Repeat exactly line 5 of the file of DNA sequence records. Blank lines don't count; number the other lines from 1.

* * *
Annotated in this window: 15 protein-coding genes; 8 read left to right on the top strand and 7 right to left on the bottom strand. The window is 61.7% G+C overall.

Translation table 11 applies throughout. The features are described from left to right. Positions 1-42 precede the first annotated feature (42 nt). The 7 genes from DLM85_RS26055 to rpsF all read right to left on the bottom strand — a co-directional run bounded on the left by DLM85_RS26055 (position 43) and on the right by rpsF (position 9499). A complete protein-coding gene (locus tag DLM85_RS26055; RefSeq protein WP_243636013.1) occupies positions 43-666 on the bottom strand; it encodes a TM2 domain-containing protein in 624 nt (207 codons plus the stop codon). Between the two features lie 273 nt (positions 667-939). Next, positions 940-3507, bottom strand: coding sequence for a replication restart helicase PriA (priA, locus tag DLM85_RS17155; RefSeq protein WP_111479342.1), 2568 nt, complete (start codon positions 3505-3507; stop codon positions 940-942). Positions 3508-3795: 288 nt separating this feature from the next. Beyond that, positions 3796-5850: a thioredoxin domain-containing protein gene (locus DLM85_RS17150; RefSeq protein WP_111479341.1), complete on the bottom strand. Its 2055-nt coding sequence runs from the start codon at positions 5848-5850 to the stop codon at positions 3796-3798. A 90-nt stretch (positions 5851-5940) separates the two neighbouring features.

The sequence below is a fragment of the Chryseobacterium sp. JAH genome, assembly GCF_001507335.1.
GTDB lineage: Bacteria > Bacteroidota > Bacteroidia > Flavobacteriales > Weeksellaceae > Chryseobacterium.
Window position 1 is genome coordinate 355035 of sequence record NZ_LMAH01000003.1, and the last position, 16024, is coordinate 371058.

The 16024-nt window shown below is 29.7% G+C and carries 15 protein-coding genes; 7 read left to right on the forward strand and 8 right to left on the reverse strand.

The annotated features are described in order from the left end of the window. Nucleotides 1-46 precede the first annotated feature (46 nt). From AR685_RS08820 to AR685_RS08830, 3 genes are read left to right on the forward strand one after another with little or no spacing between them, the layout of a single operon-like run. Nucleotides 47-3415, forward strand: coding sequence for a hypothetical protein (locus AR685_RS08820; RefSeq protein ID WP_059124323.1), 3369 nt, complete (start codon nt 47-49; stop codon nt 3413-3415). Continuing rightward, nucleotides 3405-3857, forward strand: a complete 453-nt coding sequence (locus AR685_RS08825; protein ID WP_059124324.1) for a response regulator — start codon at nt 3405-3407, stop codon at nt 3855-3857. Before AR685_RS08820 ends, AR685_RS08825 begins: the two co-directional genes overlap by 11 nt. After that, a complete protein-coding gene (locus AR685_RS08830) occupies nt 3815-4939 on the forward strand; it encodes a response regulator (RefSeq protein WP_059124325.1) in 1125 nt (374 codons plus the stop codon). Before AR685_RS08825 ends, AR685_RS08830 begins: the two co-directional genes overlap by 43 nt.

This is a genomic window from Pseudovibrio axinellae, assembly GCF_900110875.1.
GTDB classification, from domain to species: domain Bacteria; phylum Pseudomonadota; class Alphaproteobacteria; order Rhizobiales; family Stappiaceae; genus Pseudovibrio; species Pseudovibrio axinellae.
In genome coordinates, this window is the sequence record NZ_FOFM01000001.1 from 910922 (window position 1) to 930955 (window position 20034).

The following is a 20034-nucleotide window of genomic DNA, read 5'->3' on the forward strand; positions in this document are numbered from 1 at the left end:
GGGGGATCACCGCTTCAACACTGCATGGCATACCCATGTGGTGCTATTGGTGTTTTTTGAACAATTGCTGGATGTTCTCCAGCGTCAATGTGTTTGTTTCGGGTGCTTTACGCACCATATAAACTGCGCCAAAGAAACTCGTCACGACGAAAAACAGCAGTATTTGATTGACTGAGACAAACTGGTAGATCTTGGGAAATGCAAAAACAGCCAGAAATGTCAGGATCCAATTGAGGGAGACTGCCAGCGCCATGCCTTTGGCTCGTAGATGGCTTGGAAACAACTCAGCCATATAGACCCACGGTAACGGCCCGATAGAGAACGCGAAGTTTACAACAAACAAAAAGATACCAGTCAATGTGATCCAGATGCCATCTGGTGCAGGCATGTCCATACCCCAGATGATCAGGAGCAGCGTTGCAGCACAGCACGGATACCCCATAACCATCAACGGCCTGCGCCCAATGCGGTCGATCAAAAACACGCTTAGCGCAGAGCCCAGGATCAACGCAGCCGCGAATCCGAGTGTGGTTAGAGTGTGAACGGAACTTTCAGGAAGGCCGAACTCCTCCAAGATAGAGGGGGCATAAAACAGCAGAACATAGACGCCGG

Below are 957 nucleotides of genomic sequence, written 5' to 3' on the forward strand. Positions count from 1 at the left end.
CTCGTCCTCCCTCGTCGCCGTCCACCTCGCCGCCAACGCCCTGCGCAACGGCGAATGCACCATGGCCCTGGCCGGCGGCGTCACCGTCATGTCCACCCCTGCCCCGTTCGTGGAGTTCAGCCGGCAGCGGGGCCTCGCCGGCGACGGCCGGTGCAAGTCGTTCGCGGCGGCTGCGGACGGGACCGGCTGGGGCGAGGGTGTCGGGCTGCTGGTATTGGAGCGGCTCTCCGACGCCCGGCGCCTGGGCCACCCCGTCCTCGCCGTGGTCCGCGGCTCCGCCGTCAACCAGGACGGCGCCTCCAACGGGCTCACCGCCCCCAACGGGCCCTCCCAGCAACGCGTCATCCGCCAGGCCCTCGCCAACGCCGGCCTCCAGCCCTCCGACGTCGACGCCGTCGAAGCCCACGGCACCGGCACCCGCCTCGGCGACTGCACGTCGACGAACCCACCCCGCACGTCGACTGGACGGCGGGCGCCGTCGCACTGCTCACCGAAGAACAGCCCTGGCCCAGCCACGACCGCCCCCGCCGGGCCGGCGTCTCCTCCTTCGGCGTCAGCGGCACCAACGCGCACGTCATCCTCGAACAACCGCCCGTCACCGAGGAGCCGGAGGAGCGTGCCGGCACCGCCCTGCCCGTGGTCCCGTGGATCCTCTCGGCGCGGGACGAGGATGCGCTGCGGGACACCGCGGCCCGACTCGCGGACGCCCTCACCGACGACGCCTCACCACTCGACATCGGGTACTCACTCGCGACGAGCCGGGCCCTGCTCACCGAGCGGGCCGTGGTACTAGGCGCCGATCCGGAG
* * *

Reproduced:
Window position 1 is genome coordinate 355035 of sequence record NZ_LMAH01000003.1, and the last position, 16024, is coordinate 371058.